For franchises like Fresh City, the offerings are extensive, but the focus is never lost. From the ingredients to the way the food is prepared, the experience is always fresh.
Brothers Larry and Bruce Reinstein founded Fresh City in Needham, Massachusetts, in 1997 and have developed a menu that includes wraps, Asian noodles, soups and smoothies. All menu items are made to order, roasting and stir-frying are the only cooking methods used, and all the ingredients come from the best sources. The noodles are from New York City's Chinatown, the coffee and smoothie ingredients from California, and produce is purchased from local producers whenever possible.
Larry and Bruce, 50 and 48, respectively, decided to take the concept to the next level through franchising in 2003. Says Larry, "We had a vision of building a national brand, and we understood that, to be successful as a national brand, we had to attract very, very successful multiunit operators who would be able to grow the concept for us." Their ultimate goal is to have about 50 franchise partners, with each partner operating 15 to 20 locations. They are already well on their way. They currently have three franchisees, just celebrated the opening of the first of 20 locations in New Jersey, and are looking to soon close deals in Florida, Maryland, New York and Virginia. Initially, they're concentrating on growing the concept in the eastern half of the U.S. in areas that can support a minimum of 10 locations. "I'm a believer in underpromise, overdeliver," says Larry. "When you're too far away from your headquarters too early as a franchisor, it's very difficult to provide the service that's required to make sure [your franchisees] are successful."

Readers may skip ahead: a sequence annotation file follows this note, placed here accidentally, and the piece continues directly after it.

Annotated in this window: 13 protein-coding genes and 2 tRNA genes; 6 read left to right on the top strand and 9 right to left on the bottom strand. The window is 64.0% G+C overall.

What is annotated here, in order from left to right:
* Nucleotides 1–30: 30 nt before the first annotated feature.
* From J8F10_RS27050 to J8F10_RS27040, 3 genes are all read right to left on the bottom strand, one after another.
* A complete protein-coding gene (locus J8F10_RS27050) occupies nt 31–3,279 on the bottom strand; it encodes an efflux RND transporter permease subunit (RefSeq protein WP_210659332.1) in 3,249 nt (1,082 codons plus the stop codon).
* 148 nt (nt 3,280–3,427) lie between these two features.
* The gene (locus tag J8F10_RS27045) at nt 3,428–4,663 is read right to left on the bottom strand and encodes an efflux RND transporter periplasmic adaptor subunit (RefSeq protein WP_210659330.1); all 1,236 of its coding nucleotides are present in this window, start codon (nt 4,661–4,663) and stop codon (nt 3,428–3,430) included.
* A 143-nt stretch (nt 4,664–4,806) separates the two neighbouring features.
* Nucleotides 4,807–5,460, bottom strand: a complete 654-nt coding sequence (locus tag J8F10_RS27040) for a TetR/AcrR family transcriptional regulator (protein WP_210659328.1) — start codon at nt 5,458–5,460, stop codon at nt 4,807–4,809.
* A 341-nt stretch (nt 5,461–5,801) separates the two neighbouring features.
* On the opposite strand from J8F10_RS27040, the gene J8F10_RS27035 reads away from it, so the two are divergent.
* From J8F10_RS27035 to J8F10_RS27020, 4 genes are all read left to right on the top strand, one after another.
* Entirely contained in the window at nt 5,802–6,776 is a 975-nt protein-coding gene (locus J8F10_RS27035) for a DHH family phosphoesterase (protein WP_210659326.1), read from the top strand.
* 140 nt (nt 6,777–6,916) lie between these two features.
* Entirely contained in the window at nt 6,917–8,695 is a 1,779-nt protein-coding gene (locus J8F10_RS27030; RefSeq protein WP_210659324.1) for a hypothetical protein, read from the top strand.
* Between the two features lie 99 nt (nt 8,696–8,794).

With such rapid expansion on its plate, it won't be long before Fresh City becomes a national brand. Meanwhile, the Reinstein brothers are keeping pace with their customers: "The concept has evolved," says Larry. "When we first got started, our concept was [more appealing to] women and affluent customers. What we've seen over the past seven to eight years is everybody is eating healthier."